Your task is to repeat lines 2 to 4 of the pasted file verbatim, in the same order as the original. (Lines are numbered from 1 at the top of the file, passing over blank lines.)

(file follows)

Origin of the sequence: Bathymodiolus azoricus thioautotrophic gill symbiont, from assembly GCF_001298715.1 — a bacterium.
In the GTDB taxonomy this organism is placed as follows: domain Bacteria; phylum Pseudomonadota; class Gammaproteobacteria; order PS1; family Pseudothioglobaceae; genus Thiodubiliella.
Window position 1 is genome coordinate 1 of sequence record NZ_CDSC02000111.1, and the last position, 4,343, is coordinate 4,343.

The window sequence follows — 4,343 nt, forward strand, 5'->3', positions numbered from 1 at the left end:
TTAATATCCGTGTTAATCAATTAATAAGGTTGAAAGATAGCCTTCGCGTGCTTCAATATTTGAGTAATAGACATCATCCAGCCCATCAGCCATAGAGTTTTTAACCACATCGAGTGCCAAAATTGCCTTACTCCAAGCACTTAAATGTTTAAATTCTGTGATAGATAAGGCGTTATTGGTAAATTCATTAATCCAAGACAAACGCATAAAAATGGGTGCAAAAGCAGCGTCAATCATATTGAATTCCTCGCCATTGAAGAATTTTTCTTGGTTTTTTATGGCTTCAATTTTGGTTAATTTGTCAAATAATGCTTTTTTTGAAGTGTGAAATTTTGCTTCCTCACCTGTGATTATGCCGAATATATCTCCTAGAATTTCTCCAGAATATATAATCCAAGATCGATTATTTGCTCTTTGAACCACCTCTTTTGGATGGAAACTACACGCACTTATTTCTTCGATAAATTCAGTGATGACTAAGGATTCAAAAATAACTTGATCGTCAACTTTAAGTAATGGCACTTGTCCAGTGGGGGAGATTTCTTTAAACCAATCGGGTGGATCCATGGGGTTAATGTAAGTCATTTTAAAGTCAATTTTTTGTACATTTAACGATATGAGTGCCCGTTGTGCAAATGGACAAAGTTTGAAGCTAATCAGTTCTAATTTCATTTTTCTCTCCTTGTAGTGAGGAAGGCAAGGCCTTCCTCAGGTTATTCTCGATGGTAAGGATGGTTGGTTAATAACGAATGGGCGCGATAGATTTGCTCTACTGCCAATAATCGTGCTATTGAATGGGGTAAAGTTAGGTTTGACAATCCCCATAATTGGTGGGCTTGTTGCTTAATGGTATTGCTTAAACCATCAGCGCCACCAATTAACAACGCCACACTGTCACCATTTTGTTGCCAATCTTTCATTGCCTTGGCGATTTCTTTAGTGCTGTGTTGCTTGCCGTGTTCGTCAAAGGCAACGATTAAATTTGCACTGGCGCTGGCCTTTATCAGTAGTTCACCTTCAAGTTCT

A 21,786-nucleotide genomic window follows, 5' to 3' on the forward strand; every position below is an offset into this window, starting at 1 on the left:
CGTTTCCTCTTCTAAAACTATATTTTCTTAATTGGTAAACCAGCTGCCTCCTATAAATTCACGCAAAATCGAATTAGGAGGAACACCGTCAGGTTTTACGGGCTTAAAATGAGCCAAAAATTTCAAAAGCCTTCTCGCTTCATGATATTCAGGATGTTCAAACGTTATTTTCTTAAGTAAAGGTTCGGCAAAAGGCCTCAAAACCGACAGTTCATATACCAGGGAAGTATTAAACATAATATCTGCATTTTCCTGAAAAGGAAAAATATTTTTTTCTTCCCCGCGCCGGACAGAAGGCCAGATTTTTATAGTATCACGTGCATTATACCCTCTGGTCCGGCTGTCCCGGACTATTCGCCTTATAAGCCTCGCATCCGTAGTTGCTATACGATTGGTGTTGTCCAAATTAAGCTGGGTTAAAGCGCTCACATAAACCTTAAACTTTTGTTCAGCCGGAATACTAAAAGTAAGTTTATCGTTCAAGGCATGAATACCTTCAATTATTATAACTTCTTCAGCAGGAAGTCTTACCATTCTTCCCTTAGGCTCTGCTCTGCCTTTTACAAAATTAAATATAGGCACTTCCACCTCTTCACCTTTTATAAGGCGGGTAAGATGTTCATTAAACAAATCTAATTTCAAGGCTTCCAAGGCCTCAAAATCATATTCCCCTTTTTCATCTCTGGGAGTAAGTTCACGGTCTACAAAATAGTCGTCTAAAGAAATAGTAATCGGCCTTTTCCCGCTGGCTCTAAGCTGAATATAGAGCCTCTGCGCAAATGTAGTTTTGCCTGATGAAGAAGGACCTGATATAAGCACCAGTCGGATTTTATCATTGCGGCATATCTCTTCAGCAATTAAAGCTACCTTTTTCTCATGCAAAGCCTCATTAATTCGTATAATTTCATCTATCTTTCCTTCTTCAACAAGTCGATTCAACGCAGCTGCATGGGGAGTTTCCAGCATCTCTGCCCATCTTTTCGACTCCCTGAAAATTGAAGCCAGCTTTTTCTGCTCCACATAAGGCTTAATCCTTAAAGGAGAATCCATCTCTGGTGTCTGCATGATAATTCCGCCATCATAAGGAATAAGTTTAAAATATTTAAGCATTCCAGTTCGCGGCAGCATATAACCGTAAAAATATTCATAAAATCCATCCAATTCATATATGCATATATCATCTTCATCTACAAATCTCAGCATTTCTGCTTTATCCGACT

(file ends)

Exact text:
In the GTDB taxonomy this organism is placed as follows: domain Bacteria; phylum Pseudomonadota; class Gammaproteobacteria; order PS1; family Pseudothioglobaceae; genus Thiodubiliella.
Window position 1 is genome coordinate 1 of sequence record NZ_CDSC02000111.1, and the last position, 4,343, is coordinate 4,343.

The window sequence follows — 4,343 nt, forward strand, 5'->3', positions numbered from 1 at the left end: